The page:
Want to quit smoking? Partner up
Kicking the habit works best in pairs. That's the main message of a study presented today at EuroPrevent 2019, a scientific congress of the European Society of Cardiology (ESC).
Smoking and mortality in Asia
In this analysis of data from 20 studies conducted in China, Japan, South Korea, Singapore, Taiwan and India with more than 1 million participants, deaths associated with smoking continued to increase among men in Asia grouped by the years in which they were born.
Predictors of successfully quitting smoking among smokers registered at the quit smoking clinic at a public hospital in northeastern Malaysia
In the current issue of Family Medicine and Community Health, Nur Izzati Mohammad et al. consider how cigarette smoking is one of the risk factors leading to noncommunicable diseases such as cardiovascular and respiratory system diseases and cancer.
Restaurant and bar smoking bans do reduce smoking, especially among the highly educated
Smoking risk drops significantly in college graduates when they live near areas that have completely banned smoking in bars and restaurants, according to a new study in the American Journal of Epidemiology.
More Smoking News and Smoking Current Events

Best Science Podcasts 2019

We have hand picked the best science podcasts for 2019. Sit back and enjoy new science podcasts updated daily from your favorite science news services and scientists.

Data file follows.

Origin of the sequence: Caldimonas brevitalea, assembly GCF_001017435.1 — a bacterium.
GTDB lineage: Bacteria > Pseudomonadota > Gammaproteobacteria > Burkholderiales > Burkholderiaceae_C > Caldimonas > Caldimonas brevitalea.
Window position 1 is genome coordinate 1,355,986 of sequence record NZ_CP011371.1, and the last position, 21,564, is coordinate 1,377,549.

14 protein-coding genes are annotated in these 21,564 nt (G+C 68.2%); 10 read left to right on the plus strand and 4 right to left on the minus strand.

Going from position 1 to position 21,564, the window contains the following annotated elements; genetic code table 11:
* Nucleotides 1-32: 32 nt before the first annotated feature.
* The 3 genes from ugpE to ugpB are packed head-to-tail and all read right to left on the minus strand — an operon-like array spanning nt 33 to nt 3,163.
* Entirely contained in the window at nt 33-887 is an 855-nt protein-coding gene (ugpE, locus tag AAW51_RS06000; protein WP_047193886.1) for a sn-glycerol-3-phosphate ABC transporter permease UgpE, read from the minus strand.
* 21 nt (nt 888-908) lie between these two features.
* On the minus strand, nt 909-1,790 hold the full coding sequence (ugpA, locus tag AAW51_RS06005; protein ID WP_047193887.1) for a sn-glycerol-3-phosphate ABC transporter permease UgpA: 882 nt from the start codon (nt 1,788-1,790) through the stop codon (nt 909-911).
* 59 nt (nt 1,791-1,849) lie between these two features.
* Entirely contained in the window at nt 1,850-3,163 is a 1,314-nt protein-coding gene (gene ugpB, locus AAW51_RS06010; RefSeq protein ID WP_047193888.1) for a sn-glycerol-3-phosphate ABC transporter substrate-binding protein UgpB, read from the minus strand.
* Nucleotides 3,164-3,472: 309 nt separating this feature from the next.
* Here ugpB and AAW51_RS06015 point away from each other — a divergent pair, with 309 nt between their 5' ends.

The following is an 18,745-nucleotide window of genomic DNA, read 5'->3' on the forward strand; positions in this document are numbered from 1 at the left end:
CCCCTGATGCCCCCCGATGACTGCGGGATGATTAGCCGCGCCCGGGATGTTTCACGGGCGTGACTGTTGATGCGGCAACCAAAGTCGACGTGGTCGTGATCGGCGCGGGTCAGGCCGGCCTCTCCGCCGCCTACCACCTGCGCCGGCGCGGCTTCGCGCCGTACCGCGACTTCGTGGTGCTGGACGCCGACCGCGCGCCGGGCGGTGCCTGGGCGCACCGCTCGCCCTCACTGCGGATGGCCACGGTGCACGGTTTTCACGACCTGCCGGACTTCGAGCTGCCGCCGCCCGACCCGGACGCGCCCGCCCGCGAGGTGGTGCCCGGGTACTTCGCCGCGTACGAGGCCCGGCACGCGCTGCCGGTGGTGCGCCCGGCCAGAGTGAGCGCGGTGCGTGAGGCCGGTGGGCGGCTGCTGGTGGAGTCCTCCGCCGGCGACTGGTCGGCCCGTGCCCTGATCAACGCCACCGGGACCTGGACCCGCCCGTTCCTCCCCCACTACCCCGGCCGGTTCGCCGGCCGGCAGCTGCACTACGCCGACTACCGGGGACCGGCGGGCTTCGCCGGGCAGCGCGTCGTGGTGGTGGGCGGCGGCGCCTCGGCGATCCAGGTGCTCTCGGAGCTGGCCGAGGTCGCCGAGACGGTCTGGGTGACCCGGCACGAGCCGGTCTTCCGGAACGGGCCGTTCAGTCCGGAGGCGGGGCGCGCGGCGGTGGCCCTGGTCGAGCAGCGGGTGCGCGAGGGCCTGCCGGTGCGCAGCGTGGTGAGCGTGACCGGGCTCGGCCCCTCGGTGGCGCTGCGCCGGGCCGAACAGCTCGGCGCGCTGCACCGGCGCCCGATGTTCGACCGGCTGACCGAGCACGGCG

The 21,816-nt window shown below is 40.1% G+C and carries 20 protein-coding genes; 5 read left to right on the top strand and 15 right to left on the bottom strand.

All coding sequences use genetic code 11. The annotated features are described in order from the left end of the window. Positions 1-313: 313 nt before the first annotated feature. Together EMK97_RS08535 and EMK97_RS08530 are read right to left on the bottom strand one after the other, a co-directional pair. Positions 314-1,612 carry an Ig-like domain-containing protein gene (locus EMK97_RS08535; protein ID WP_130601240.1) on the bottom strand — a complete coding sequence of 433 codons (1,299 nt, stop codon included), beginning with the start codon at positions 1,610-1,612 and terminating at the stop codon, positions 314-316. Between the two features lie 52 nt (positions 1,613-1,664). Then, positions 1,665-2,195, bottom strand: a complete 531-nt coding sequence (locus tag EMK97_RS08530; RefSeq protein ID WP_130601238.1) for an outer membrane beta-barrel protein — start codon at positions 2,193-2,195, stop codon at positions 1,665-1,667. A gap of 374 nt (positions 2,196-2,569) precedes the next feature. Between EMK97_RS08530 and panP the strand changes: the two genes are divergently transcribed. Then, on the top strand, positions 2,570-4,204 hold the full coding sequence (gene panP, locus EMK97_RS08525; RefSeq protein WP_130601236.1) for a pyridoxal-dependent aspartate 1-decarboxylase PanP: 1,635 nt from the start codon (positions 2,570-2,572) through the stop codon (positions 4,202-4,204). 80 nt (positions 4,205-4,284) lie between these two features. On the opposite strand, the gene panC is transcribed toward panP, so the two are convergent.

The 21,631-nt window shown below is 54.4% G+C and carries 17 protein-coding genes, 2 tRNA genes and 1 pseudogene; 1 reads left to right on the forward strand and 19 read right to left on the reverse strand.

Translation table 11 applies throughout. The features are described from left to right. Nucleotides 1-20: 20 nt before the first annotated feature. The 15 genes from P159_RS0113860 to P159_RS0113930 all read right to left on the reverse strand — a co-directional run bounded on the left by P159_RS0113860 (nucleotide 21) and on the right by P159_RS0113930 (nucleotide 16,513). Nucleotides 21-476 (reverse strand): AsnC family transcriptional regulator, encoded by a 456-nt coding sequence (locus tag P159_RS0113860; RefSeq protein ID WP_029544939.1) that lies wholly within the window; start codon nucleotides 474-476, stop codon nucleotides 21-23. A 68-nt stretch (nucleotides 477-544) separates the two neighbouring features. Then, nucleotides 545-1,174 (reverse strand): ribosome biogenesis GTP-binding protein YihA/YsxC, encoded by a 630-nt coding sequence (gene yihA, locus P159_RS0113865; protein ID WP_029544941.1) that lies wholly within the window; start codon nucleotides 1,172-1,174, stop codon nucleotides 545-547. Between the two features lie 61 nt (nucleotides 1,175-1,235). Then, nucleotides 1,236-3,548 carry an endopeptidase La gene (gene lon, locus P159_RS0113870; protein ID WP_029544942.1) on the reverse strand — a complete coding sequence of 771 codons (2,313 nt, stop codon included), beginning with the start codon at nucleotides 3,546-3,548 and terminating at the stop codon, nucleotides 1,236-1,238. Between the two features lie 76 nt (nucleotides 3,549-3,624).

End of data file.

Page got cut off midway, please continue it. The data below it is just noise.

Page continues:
Now Playing: TED Radio Hour

Rethinking Anger
Anger is universal and complex: it can be quiet, festering, justified, vengeful, and destructive. This hour, TED speakers explore the many sides of anger, why we need it, and who's allowed to feel it. Guests include psychologists Ryan Martin and Russell Kolts, writer Soraya Chemaly, former talk radio host Lisa Fritsch, and business professor Dan Moshavi.
Now Playing: Science for the People

#537 Science Journalism, Hold the Hype
Everyone's seen a piece of science getting over-exaggerated in the media. Most people would be quick to blame journalists and big media for getting in wrong. In many cases, you'd be right. But there's other sources of hype in science journalism. and one of them can be found in the humble, and little-known press release. We're talking with Chris Chambers about doing science about science journalism, and where the hype creeps in. Related links: The association between exaggeration in health related science news and academic press releases: retrospective observational study Claims of causality in health news: a randomised trial This...